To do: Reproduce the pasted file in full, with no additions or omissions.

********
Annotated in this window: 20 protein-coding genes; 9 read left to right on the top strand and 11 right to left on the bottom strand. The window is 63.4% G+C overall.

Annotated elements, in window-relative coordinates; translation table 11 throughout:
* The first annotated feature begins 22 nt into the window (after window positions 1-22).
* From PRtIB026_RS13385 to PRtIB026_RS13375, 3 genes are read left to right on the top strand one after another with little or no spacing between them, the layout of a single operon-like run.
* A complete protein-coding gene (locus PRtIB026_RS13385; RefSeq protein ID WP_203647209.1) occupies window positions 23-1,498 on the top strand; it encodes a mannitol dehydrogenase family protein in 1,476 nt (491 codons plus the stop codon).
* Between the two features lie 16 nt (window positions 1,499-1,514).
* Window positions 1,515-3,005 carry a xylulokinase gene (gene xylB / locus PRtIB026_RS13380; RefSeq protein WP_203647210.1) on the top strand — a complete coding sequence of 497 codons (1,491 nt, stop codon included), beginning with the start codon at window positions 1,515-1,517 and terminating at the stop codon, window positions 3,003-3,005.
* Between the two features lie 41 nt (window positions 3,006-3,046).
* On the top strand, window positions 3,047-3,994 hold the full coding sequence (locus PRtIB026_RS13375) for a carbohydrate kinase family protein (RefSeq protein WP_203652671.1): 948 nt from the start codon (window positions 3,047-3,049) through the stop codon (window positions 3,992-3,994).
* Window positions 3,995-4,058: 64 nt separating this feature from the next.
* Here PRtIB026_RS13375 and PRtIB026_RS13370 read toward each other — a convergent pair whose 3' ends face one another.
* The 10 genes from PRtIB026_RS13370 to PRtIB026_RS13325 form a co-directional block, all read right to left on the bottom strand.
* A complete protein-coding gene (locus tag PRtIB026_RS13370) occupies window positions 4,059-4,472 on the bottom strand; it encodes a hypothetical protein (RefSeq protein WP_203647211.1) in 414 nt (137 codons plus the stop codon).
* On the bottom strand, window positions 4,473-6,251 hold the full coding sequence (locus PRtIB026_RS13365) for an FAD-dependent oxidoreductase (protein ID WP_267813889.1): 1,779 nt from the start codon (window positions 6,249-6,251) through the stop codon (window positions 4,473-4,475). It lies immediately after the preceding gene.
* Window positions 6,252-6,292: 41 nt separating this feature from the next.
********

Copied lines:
Annotated in this window: 20 protein-coding genes; 9 read left to right on the top strand and 11 right to left on the bottom strand. The window is 63.4% G+C overall.

Annotated elements, in window-relative coordinates; translation table 11 throughout:
* The first annotated feature begins 22 nt into the window (after window positions 1-22).
* From PRtIB026_RS13385 to PRtIB026_RS13375, 3 genes are read left to right on the top strand one after another with little or no spacing between them, the layout of a single operon-like run.
* A complete protein-coding gene (locus PRtIB026_RS13385; RefSeq protein ID WP_203647209.1) occupies window positions 23-1,498 on the top strand; it encodes a mannitol dehydrogenase family protein in 1,476 nt (491 codons plus the stop codon).
* Between the two features lie 16 nt (window positions 1,499-1,514).
* Window positions 1,515-3,005 carry a xylulokinase gene (gene xylB / locus PRtIB026_RS13380; RefSeq protein WP_203647210.1) on the top strand — a complete coding sequence of 497 codons (1,491 nt, stop codon included), beginning with the start codon at window positions 1,515-1,517 and terminating at the stop codon, window positions 3,003-3,005.
* Between the two features lie 41 nt (window positions 3,006-3,046).
* On the top strand, window positions 3,047-3,994 hold the full coding sequence (locus PRtIB026_RS13375) for a carbohydrate kinase family protein (RefSeq protein WP_203652671.1): 948 nt from the start codon (window positions 3,047-3,049) through the stop codon (window positions 3,992-3,994).
* Window positions 3,995-4,058: 64 nt separating this feature from the next.
* Here PRtIB026_RS13375 and PRtIB026_RS13370 read toward each other — a convergent pair whose 3' ends face one another.
* The 10 genes from PRtIB026_RS13370 to PRtIB026_RS13325 form a co-directional block, all read right to left on the bottom strand.
* A complete protein-coding gene (locus tag PRtIB026_RS13370) occupies window positions 4,059-4,472 on the bottom strand; it encodes a hypothetical protein (RefSeq protein WP_203647211.1) in 414 nt (137 codons plus the stop codon).
* On the bottom strand, window positions 4,473-6,251 hold the full coding sequence (locus PRtIB026_RS13365) for an FAD-dependent oxidoreductase (protein ID WP_267813889.1): 1,779 nt from the start codon (window positions 6,249-6,251) through the stop codon (window positions 4,473-4,475). It lies immediately after the preceding gene.
* Window positions 6,252-6,292: 41 nt separating this feature from the next.